2. There is an obligation on the insured to comply with all recommendations, requirements or restrictions given by the MWS. Again, the remedy is clearly expressed – in the event the insured ignores those recommendations and a loss results then it will not be covered; and
  3. The MWS is given express consent to communicate with underwriters and provide them information. This means that a MWS’s concerns whilst a project is ongoing can be communicated, and underwriters can discuss possible breaches with the MWS post-loss.

From ambiguity comes focused clarity

In order that the new clause may be effective, a comprehensive MWS SOW is essential. SOWs have evolved over time, and best practice has been adopted from the upstream oil and gas market. Looking back to 2019, recognising that there was room for improvement in the use, qualification and deployment of the MWS in the context of upstream oil and gas, the JRC’s upstream COP and SOW (JR2019-006) introduced a stable and clear foundation for underwriters, brokers, assureds and marine consultancy providers alike as to the standard expected in that market.

A reciprocal standard, however, has been sorely lacking in the rapidly expanding world of renewables. With this growth comes development in terms of size, capacity, location complexity and, perhaps crucially for renewables at present, technology innovation. To ensure that a reasonable, considered perspective was being taken on the approach, methodologies and engineering rigour adopted by the operators and contractors a comparable MWS COP and SOW was essential.

The new JRC JR2021-028 has been broadly based on the upstream equivalent, adopting many of the key features and lessons learned. One such example is the pre-qualification of the MWS to demonstrate a requisite knowledge and experience to properly discharge their duties. Under JRC JR2021-028 the MWS must either be qualified by the Society of Offshore Marine Warranty Surveyors (SOMWS), or have completed JR2019-009 (which is an alternative means of demonstrating competence). This requirement should be rigorously adhered to avoid the undesirable circumstances where an appointed surveyor is of the wrong discipline for the task at hand or, worse, that they have insufficient experience to spot errors during an operation. These minimum requirements should help to ensure that MWS standards are upheld, which will be especially important in new jurisdictions which may not have a long history of offshore construction to call on.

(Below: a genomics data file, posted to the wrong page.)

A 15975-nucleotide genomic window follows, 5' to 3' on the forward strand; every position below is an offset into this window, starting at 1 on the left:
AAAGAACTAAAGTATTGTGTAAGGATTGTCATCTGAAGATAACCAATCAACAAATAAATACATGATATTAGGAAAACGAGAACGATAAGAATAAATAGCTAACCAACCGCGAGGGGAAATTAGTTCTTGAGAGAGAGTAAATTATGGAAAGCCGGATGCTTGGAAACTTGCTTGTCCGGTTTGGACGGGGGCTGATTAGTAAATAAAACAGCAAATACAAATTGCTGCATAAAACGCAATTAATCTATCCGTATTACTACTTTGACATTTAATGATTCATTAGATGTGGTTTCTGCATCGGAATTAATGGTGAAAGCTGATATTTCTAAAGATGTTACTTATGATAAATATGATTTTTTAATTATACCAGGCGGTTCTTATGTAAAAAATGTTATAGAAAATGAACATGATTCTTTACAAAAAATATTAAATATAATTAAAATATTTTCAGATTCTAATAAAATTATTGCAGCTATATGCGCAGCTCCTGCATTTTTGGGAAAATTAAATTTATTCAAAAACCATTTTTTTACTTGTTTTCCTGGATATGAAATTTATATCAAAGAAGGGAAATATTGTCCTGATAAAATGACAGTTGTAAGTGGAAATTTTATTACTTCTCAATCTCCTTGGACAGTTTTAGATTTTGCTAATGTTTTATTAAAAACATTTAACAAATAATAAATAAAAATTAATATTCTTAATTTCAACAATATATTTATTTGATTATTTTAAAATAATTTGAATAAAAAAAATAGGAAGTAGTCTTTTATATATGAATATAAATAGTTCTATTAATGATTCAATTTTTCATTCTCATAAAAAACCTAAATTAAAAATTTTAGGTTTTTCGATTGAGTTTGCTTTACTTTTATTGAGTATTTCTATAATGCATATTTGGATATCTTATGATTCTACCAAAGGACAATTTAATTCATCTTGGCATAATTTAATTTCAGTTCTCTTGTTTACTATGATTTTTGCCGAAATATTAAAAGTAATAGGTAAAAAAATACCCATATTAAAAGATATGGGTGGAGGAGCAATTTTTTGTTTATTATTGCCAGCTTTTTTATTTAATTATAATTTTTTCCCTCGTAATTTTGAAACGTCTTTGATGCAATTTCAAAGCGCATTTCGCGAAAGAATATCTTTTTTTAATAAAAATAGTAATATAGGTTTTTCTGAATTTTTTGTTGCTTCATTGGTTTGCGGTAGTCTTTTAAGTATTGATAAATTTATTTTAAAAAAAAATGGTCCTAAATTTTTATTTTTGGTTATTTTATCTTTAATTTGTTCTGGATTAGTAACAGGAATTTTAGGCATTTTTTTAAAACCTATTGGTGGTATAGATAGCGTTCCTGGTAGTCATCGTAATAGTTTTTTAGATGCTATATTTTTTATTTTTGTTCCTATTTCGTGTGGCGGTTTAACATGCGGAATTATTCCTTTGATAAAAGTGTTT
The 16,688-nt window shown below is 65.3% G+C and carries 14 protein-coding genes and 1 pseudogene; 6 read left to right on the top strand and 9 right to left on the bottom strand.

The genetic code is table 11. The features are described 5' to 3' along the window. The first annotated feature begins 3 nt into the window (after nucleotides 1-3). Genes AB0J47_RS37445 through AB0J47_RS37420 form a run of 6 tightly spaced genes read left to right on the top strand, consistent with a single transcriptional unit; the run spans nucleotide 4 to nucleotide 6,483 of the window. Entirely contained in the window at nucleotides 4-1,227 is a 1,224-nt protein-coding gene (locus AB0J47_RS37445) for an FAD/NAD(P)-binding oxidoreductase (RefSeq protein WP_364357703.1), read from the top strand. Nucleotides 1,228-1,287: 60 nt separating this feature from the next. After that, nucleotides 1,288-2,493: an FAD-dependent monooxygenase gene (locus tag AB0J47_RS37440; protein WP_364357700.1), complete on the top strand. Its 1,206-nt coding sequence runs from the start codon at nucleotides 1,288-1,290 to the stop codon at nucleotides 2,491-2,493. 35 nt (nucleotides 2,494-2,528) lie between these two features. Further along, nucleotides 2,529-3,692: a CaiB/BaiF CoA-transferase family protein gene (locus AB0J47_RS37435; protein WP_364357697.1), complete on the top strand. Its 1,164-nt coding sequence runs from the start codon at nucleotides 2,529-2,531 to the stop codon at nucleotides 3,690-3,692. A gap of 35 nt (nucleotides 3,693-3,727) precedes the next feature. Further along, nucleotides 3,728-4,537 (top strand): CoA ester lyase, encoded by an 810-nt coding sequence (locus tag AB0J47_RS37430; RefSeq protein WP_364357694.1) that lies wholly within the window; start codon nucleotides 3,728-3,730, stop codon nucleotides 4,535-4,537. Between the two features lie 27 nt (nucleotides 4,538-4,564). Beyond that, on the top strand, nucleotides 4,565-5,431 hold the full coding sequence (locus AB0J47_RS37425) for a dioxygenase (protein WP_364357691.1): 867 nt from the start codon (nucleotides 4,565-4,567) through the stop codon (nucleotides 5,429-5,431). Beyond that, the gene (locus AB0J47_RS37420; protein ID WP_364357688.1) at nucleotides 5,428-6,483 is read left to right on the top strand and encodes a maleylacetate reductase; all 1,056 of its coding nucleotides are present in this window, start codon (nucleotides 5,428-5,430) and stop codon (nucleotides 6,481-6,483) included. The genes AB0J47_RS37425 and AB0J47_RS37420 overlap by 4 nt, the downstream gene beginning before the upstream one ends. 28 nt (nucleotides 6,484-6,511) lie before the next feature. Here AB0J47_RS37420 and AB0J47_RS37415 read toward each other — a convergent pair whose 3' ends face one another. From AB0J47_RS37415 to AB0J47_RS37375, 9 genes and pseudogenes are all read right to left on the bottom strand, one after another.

Where the new document varies significantly from its upstream equivalent is within the various SOWs. The individual scopes distinguish between wind turbine components, offshore substation topsides and foundations, floating wind, and (importantly) cable operations. Within the six separate scopes is sufficient variation to recognise the differences that exist between different designs/ installation methodologies, and clear guidance is provided on the minimum number of COAs to be issued.